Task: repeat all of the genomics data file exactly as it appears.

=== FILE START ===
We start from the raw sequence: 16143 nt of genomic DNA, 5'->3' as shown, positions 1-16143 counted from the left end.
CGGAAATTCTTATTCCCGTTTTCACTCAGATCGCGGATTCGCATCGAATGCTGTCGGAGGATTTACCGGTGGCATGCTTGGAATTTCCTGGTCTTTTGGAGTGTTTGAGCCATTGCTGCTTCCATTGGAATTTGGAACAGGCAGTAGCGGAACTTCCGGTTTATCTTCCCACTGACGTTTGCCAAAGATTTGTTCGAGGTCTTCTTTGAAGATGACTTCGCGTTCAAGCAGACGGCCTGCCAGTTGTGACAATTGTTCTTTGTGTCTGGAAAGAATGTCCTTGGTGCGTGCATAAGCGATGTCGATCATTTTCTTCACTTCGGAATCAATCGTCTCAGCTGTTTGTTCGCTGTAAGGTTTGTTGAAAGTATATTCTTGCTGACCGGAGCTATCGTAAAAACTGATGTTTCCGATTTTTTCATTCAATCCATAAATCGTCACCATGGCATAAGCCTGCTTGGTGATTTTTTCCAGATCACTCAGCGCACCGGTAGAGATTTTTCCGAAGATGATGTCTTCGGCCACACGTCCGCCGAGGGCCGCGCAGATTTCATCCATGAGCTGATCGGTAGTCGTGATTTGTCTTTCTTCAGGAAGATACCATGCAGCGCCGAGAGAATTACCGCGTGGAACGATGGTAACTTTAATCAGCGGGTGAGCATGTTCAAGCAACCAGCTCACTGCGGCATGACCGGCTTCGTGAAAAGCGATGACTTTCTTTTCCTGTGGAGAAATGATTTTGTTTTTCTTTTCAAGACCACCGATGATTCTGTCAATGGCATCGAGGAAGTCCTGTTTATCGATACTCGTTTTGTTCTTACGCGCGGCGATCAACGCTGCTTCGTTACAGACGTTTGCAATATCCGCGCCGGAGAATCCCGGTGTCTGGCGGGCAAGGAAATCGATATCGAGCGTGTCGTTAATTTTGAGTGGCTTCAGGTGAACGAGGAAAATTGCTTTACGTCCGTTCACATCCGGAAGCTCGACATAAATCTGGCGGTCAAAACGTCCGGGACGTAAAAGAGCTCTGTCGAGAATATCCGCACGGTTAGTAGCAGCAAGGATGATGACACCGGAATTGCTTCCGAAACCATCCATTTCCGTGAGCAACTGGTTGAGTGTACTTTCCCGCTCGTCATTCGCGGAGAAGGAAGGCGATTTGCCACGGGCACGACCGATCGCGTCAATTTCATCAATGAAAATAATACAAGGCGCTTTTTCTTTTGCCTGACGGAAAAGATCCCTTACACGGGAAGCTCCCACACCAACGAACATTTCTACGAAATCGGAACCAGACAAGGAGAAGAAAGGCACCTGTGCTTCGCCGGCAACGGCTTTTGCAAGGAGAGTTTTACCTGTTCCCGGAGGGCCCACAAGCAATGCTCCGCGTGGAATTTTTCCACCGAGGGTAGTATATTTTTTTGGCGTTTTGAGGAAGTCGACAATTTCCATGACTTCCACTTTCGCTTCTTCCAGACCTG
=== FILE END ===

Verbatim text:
We start from the raw sequence: 16143 nt of genomic DNA, 5'->3' as shown, positions 1-16143 counted from the left end.
CGGAAATTCTTATTCCCGTTTTCACTCAGATCGCGGATTCGCATCGAATGCTGTCGGAGGATTTACCGGTGGCATGCTTGGAATTTCCTGGTCTTTTGGAGTGTTTGAGCCATTGCTGCTTCCATTGGAATTTGGAACAGGCAGTAGCGGAACTTCCGGTTTATCTTCCCACTGACGTTTGCCAAAGATTTGTTCGAGGTCTTCTTTGAAGATGACTTCGCGTTCAAGCAGACGGCCTGCCAGTTGTGACAATTGTTCTTTGTGTCTGGAAAGAATGTCCTTGGTGCGTGCATAAGCGATGTCGATCATTTTCTTCACTTCGGAATCAATCGTCTCAGCTGTTTGTTCGCTGTAAGGTTTGTTGAAAGTATATTCTTGCTGACCGGAGCTATCGTAAAAACTGATGTTTCCGATTTTTTCATTCAATCCATAAATCGTCACCATGGCATAAGCCTGCTTGGTGATTTTTTCCAGATCACTCAGCGCACCGGTAGAGATTTTTCCGAAGATGATGTCTTCGGCCACACGTCCGCCGAGGGCCGCGCAGATTTCATCCATGAGCTGATCGGTAGTCGTGATTTGTCTTTCTTCAGGAAGATACCATGCAGCGCCGAGAGAATTACCGCGTGGAACGATGGTAACTTTAATCAGCGGGTGAGCATGTTCAAGCAACCAGCTCACTGCGGCATGACCGGCTTCGTGAAAAGCGATGACTTTCTTTTCCTGTGGAGAAATGATTTTGTTTTTCTTTTCAAGACCACCGATGATTCTGTCAATGGCATCGAGGAAGTCCTGTTTATCGATACTCGTTTTGTTCTTACGCGCGGCGATCAACGCTGCTTCGTTACAGACGTTTGCAATATCCGCGCCGGAGAATCCCGGTGTCTGGCGGGCAAGGAAATCGATATCGAGCGTGTCGTTAATTTTGAGTGGCTTCAGGTGAACGAGGAAAATTGCTTTACGTCCGTTCACATCCGGAAGCTCGACATAAATCTGGCGGTCAAAACGTCCGGGACGTAAAAGAGCTCTGTCGAGAATATCCGCACGGTTAGTAGCAGCAAGGATGATGACACCGGAATTGCTTCCGAAACCATCCATTTCCGTGAGCAACTGGTTGAGTGTACTTTCCCGCTCGTCATTCGCGGAGAAGGAAGGCGATTTGCCACGGGCACGACCGATCGCGTCAATTTCATCAATGAAAATAATACAAGGCGCTTTTTCTTTTGCCTGACGGAAAAGATCCCTTACACGGGAAGCTCCCACACCAACGAACATTTCTACGAAATCGGAACCAGACAAGGAGAAGAAAGGCACCTGTGCTTCGCCGGCAACGGCTTTTGCAAGGAGAGTTTTACCTGTTCCCGGAGGGCCCACAAGCAATGCTCCGCGTGGAATTTTTCCACCGAGGGTAGTATATTTTTTTGGCGTTTTGAGGAAGTCGACAATTTCCATGACTTCCACTTTCGCTTCTTCCAGACCTG